Of course, the loving nature of God is far beyond any love humans can express. Nevertheless, God calls humans to relate to each other in ways that reflect God’s loving nature to the greatest degree possible within the circumstances of their lives.

As we practice this calling, we truly become a covenant people.





Peace for All Ages

15 09 2011

BY MARIA LOMAX, Nuneaton England

As I entered the classroom, an eager little face came up and asked, “Is today a peacemobile day?”

From the first instant I took on the role of peacemobile coordinator I have seen moments like this. I also am fortunate to work in a school and see daily the impact the peacemobile has. Each time I see a child using the exhibits I learn and experience something new. I have seen children as young as five work together to solve problems, and I have watched children with low self-esteem blossom!

Contributions have allowed us now to have two more sets of peacemobiles in the British Isles. One is at Dunfield House residential center in Herefordshire. Dunfield House, owned by Community of Christ, has been bringing together families, friends, schools, churches, and other organizations for more than 40 years. All groups that use Dunfield House will have access to a peacemobile. This may be schools, community groups, or youth camps.

Another set is now based at Springfield House School near Birmingham. It’s a community school for children with social, emotional, and behavioral difficulties. Our partnership with Springfield House School helps us teach children about peace across the city of Birmingham.

Many schools across the British Isles are seeing the long-term benefits of the peacemobile and are beginning to embed it in their curriculum. I am introducing new schools to the peacemobile all the time.

In addition, we held our first peacemobile birthday party, which one child called the “best birthday party ever!” The peacemobile also continues to be used regularly in congregations for peacemakers, women’s groups, evening worship, and “children” of all ages.

And yes, today is a peacemobile day!






Covenant for Moral Relationships

13 09 2011

BY STEPHEN M. VEAZEY, president of the church

As revealed in Christ, God, the Creator of all, ultimately
is concerned about behaviors and relationships that uphold
the worth and giftedness of all people and that protect the most vulnerable. Such relationships are to be rooted in the principles of Christ-like love, mutual respect, responsibility, justice, covenant, and faithfulness, against which there is no law.

If the church more fully will understand and consistently apply these principles, questions arising about responsible human sexuality; gender identities, roles, and relationships; marriage; and other issues may be resolved according to God’s divine purposes. Be assured nothing within these principles condones selfish, irresponsible, promiscuous, degrading, or abusive relationships. —Doctrine and Covenants 164:6a–b

I once was told covenant is like the seat belt on a roller coaster. Life is full of surprising “twists and turns.” Being mindful of the covenant of peace in Christ and sacramental covenants like baptism, confirmation, Communion, marriage, blessings, and ordination doesn’t “hold us back.” It helps us stay within the scope of faithfulness to God’s will as we live in the freedom of the gospel of Christ.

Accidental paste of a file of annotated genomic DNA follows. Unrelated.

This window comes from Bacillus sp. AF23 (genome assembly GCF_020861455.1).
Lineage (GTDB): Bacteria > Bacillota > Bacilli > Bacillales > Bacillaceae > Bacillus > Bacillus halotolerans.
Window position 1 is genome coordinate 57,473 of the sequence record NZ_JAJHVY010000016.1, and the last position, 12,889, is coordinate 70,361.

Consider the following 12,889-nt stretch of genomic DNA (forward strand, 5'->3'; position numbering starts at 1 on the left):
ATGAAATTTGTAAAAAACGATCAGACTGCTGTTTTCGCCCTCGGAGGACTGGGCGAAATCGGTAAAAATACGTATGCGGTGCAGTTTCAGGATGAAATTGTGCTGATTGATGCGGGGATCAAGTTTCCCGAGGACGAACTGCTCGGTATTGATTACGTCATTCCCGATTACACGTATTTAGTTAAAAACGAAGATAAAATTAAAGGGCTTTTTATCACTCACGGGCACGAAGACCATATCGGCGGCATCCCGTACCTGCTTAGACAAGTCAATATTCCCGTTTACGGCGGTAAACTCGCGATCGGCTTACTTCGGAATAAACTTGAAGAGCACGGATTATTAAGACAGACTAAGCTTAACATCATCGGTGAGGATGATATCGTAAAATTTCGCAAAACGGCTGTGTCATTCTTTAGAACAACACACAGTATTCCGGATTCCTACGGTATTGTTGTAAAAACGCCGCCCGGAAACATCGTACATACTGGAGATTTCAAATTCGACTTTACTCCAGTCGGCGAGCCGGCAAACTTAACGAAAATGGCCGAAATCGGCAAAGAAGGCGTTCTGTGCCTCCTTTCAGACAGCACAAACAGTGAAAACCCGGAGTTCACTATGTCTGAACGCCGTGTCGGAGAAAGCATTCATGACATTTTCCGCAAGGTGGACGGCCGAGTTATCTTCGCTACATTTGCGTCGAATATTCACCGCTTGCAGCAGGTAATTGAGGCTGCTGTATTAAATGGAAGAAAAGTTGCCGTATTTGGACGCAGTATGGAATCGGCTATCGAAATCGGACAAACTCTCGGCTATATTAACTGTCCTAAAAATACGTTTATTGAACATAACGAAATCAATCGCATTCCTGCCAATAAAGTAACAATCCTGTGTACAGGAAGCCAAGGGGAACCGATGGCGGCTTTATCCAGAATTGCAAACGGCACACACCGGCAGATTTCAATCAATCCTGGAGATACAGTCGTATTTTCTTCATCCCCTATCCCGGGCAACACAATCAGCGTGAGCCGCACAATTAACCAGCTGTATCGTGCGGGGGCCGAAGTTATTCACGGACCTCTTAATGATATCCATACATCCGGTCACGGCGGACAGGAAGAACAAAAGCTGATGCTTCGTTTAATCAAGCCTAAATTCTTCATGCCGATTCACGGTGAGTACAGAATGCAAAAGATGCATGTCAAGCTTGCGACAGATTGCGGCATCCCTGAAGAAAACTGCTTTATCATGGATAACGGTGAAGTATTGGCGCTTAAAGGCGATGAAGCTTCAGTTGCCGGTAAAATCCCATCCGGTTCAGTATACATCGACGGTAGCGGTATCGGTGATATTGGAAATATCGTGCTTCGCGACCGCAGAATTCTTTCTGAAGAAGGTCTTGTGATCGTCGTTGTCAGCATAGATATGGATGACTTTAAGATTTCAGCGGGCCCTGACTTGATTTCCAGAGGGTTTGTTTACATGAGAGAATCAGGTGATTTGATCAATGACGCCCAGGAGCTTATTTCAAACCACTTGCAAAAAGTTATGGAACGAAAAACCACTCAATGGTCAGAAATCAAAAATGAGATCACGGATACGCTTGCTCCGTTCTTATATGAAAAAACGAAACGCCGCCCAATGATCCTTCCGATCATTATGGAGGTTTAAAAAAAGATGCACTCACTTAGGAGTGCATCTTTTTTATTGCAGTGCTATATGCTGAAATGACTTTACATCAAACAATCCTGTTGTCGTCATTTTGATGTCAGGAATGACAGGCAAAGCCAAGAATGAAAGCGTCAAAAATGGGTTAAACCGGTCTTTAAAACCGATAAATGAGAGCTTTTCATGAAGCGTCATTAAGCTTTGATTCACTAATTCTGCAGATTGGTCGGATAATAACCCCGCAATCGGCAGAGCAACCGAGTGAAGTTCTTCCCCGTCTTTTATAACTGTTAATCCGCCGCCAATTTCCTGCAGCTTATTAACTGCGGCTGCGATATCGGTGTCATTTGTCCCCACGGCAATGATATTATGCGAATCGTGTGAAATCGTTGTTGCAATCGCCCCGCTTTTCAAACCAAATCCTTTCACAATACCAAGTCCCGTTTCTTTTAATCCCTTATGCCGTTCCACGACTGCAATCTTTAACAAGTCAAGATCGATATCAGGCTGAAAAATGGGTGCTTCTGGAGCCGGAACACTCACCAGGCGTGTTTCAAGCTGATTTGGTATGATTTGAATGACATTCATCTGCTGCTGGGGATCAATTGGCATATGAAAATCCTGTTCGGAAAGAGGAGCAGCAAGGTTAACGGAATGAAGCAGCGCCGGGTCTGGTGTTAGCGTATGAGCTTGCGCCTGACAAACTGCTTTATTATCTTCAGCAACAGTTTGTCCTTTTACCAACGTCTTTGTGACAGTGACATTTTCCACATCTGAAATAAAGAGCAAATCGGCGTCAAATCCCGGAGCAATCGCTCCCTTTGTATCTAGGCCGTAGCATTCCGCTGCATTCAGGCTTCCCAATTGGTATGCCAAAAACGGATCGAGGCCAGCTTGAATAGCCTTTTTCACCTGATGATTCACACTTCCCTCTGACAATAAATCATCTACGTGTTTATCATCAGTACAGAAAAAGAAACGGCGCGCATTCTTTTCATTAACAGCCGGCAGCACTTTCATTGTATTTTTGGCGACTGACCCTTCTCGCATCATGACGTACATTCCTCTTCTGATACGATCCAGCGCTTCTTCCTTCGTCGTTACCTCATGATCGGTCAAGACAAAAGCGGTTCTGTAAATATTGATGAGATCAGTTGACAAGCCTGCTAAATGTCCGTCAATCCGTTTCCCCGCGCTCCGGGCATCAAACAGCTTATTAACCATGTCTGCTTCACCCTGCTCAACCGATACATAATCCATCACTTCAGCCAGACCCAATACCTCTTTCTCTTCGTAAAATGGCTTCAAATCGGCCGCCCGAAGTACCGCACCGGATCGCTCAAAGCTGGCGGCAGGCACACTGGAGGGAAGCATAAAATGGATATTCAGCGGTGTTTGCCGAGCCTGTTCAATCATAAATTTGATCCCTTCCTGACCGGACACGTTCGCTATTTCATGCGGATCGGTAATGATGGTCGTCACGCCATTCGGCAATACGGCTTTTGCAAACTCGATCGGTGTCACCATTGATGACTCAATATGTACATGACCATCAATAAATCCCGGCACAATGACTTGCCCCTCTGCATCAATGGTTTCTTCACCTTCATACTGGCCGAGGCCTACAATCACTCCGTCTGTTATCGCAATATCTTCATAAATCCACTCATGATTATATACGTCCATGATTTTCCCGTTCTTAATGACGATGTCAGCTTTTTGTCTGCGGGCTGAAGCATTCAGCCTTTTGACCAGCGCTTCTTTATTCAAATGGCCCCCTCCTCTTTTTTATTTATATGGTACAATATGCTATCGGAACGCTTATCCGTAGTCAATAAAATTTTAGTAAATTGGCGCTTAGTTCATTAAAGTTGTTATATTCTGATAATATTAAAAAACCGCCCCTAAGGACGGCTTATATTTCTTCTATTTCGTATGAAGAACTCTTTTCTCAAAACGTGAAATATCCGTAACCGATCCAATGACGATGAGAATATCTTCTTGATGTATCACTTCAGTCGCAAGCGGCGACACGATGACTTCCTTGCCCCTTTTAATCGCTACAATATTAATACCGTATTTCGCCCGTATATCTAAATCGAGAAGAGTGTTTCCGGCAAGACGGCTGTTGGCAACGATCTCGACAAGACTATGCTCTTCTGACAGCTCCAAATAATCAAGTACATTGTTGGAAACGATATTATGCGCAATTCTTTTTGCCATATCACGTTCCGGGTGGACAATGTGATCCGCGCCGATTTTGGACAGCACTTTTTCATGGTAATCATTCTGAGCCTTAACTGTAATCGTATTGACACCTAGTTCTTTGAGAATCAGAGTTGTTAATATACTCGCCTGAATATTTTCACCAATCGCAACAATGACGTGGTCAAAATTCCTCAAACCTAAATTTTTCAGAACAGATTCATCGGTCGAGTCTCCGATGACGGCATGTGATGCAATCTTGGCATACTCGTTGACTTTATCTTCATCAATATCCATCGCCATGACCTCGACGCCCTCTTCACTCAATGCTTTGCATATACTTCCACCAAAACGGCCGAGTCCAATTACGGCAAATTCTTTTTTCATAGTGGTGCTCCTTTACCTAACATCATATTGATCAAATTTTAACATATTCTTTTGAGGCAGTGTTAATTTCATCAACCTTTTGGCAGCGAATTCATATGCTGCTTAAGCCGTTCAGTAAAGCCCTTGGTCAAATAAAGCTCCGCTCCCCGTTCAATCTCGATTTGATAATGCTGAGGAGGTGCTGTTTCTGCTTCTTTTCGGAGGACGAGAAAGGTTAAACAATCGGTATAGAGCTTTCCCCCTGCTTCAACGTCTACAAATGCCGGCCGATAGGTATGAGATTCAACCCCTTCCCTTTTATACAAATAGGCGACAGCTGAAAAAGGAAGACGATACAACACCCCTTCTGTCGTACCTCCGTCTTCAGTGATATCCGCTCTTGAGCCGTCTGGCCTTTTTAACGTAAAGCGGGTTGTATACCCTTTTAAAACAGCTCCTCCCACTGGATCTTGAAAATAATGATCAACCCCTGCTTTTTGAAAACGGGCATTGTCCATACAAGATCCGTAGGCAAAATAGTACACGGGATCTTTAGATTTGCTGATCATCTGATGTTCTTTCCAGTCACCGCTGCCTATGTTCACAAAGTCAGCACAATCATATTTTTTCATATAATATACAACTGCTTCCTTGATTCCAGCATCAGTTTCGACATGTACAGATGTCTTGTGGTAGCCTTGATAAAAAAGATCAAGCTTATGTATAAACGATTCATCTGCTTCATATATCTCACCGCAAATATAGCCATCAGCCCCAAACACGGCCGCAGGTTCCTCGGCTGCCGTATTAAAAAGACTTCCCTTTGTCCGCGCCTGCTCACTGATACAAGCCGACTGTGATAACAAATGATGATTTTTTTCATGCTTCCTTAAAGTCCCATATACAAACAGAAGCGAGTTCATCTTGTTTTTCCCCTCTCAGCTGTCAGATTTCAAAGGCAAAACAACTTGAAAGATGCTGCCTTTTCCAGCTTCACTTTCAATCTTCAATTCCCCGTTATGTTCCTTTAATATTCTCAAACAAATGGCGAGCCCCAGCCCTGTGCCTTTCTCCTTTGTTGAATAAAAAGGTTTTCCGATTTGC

After completing Doctrine and Covenants 164, I noticed how many references there were to covenant (2d, 3b, 4b, 6a, 9b–c). Initial reference is made to baptism and confirmation (Doctrine and Covenants 164:2).

Baptism relates people to God, the eternal community of God, Jesus Christ, and the Holy Spirit (Creator-Redeemer-Sanctifier,) as they express faith in Jesus Christ and commit to follow his way. That is why we baptize in the name of the Father, the Son, and the Holy Ghost.

As implied in its name, confirmation “confirms” the Holy Spirit’s ministry that not only guides people to baptism, but helps them remain faithful to their baptism, discipleship, and church membership commitments (covenants).

Confirmation also acknowledges the Holy Spirit’s ongoing ministry that weaves people into the fabric of community—both congregation and worldwide church—and equips them to grow in discipleship. As stated in Doctrine and Covenants 164:2d, the commitment made through baptism and confirmation is active “discipleship expressed through covenant with God and others in sacred community.”

Doctrine and Covenants 164:3 again links baptism, discipleship, and full involvement in the faith community. It urges members to “actively and generously support the ministries of the church, which was divinely established to restore Christ’s covenant of peace, even the Zion of your hopes.”

Doctrine and Covenants 164:4 provides guidance about the nature and potential blessings of the sacrament of the Lord’s Supper. At its core, this sacrament is about remembering with all Christians the life, death, and resurrection of Jesus Christ.

Through this sacrament we become aware again—perhaps with deeper understanding—of the gift of God’s grace that comes to us in Jesus Christ as it is re-presented in the elements of the sacrament. We are reminded that Jesus Christ is God’s sacrament from which all other sacraments flow.